In use, the user first disconnects the common branch element 116 of the solenoid valve wiring network 114, 116 from the common branch terminal and then connects the tester 10 to the remote control RF connector 130 of the controller 118. Upon closing the switch 14, the first indicator 16 should illuminate to indicator that the tester 10 is "on." The third and fourth indicators 20, 22 should become continuously illuminated and the second indicator 18 should continuously flash on and off. The absence of the second indicator 18 flashing is indicative that the first output chip 136 is defective. After opening the switch 14, remove the first output chip 136 and shunt pin sockets 14 and 16. Once again close the switch 14. The second indicator 18 now should flash. If the second indicator 18 still fails to flash, remove the second output chip 138 and the shunt, and replace both output chips 136, 138 with new output chips. If more than two output chips exist, repeat the aforementioned steps, removing each successive output chip, one at a time, and shunting pin sockets 14 and 16 until the second indicator 18 flashes continuously.
Once the second indicator 18 flashes continuously, proceed by checking for defects present at pins 7 and 4 of the output chips 136, 138. If a defect low is present at pins 7 and 4 of the output chips 136, 138, pins 7 and 4 will prevent their respective indicators 20, 22 from illuminating. To pinpoint the output chip possessing the defect, the user may disconnect pin 7, one output chip 136, 138 at a time, until the third indicator 20 is illuminated and pin 4, until the fourth indicator 22 is illuminated.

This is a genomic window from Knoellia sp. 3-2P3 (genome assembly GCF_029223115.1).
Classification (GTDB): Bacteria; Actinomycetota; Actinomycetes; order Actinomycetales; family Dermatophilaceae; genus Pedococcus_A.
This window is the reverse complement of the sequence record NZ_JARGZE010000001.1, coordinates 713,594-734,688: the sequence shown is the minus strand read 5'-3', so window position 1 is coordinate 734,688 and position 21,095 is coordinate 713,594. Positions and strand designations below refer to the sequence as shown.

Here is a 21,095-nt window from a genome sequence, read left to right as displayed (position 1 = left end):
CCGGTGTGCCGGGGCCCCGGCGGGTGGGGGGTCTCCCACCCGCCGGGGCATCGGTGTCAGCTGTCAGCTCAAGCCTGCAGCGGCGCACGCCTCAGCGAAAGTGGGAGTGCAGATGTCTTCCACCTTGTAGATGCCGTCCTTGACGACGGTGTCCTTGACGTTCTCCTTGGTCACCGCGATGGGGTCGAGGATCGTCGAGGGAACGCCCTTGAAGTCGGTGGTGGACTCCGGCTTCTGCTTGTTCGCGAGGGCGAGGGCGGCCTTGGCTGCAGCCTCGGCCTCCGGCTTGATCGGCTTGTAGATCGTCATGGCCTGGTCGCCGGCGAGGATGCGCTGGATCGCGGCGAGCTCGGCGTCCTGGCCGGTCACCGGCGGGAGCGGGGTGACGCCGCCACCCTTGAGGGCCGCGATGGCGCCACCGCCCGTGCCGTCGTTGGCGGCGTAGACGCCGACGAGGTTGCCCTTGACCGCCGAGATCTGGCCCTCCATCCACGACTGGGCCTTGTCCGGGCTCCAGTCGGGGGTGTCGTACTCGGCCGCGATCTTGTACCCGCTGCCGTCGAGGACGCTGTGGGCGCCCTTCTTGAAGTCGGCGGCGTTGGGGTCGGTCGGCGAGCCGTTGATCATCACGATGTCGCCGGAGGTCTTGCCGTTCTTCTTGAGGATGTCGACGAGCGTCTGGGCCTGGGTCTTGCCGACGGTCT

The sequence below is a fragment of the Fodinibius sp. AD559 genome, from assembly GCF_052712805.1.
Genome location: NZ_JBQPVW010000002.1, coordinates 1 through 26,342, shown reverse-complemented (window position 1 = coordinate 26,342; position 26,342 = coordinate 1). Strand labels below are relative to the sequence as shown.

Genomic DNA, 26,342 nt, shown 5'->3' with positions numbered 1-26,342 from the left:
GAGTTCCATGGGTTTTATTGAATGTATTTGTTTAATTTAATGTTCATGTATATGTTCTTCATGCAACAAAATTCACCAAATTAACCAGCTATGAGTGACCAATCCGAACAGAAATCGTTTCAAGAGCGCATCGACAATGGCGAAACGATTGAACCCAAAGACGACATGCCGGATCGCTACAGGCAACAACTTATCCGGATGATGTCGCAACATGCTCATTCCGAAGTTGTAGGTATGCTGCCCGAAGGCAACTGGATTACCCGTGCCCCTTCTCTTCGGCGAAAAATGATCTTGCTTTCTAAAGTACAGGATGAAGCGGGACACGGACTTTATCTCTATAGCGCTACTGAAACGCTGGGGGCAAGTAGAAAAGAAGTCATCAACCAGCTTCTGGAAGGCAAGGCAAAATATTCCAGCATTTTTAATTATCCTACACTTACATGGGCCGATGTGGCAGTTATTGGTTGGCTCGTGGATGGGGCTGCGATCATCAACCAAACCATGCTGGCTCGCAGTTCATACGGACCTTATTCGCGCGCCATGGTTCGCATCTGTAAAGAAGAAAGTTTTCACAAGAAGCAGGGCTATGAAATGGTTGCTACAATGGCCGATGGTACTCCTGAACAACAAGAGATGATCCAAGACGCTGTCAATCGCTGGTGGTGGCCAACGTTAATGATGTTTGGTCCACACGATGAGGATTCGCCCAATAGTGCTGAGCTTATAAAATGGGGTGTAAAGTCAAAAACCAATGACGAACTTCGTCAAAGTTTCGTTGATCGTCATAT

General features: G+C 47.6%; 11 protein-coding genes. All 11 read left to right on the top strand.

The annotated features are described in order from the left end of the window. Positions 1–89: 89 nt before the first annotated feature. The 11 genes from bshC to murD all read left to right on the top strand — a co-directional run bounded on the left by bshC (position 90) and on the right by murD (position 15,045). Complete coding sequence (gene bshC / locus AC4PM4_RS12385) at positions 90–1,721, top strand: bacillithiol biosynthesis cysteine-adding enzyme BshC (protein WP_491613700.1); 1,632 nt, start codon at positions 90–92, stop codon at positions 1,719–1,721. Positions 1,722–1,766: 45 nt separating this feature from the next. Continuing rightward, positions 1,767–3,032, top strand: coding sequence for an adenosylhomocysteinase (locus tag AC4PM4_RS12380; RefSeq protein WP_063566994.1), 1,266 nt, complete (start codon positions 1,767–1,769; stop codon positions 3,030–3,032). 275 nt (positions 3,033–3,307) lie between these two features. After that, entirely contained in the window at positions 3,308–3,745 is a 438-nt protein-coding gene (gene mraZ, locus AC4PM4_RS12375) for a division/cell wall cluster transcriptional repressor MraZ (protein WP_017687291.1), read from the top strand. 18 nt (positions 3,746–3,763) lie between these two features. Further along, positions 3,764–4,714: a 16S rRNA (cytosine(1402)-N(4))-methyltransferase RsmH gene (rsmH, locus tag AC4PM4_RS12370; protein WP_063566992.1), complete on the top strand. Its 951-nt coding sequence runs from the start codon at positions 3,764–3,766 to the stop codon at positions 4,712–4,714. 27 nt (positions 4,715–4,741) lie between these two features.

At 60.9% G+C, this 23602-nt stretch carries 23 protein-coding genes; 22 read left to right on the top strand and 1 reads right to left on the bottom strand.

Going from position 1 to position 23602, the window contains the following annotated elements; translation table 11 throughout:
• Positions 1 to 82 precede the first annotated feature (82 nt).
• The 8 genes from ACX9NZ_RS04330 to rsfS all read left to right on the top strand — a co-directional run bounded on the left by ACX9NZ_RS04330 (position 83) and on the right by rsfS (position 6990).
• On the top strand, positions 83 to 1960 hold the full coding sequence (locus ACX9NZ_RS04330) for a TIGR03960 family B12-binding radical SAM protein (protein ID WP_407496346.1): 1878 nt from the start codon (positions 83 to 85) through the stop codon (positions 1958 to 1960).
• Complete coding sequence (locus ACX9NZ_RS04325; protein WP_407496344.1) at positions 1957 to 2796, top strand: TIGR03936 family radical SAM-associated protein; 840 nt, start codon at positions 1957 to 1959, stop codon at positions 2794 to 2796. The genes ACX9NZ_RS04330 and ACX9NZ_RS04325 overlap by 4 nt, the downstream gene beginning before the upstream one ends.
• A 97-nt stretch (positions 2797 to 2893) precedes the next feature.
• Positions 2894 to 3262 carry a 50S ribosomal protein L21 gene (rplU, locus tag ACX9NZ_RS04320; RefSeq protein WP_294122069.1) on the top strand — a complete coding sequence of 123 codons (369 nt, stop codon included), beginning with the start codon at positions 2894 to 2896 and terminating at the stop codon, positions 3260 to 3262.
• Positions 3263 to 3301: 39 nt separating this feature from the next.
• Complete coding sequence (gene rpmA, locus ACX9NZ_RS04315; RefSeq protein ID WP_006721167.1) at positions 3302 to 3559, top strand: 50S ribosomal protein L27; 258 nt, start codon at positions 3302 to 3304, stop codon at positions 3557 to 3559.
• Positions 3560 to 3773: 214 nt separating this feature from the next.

Once all of the defective output chips are pinpointed, it would be safe to insert new output chips in the controller 118 without risking damage to the new output chips. With the controller 118 operating properly, the testing of the irrigation system 110 is completed as follows. With the common branch element 114 of the solenoid valve wiring network 114, 116 still disconnected from the common terminal (not shown) of the controller 118, connect the common lead of an independent solenoid valve (not shown) to the common terminal in its place. Now, as the tester 10 scans through the output chips 136, 138 of the controller 118, the hot lead of the independent solenoid valve is successively placed in contact with each independent station terminal 140 to check the output signals to each solenoid valve 112. If the proper output signal is present at a station terminal 140, the independent solenoid valve will open and close to make a rapid succession of actuations evidenced by a rapid succession of "clicking" sounds. Each clicking sound represents the opening of the independent solenoid valve.